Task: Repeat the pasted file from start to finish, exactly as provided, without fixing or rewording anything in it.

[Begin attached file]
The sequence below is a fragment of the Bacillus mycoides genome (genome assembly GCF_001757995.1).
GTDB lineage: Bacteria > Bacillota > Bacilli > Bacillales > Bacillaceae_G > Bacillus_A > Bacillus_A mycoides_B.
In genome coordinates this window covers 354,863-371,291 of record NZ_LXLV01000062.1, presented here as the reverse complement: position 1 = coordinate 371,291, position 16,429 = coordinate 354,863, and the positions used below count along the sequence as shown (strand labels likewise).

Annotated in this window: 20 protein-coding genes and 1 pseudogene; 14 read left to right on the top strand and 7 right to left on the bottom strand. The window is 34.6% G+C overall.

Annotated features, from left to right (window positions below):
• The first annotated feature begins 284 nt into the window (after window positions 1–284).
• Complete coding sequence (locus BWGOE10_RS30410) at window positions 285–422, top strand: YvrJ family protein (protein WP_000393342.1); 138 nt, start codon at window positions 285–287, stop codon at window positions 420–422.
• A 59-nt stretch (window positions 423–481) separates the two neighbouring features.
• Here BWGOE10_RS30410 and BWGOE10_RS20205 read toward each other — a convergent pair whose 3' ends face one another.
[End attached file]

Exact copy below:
The sequence below is a fragment of the Bacillus mycoides genome (genome assembly GCF_001757995.1).
GTDB lineage: Bacteria > Bacillota > Bacilli > Bacillales > Bacillaceae_G > Bacillus_A > Bacillus_A mycoides_B.
In genome coordinates this window covers 354,863-371,291 of record NZ_LXLV01000062.1, presented here as the reverse complement: position 1 = coordinate 371,291, position 16,429 = coordinate 354,863, and the positions used below count along the sequence as shown (strand labels likewise).

Annotated in this window: 20 protein-coding genes and 1 pseudogene; 14 read left to right on the top strand and 7 right to left on the bottom strand. The window is 34.6% G+C overall.

Annotated features, from left to right (window positions below):
• The first annotated feature begins 284 nt into the window (after window positions 1–284).
• Complete coding sequence (locus BWGOE10_RS30410) at window positions 285–422, top strand: YvrJ family protein (protein WP_000393342.1); 138 nt, start codon at window positions 285–287, stop codon at window positions 420–422.
• A 59-nt stretch (window positions 423–481) separates the two neighbouring features.
• Here BWGOE10_RS30410 and BWGOE10_RS20205 read toward each other — a convergent pair whose 3' ends face one another.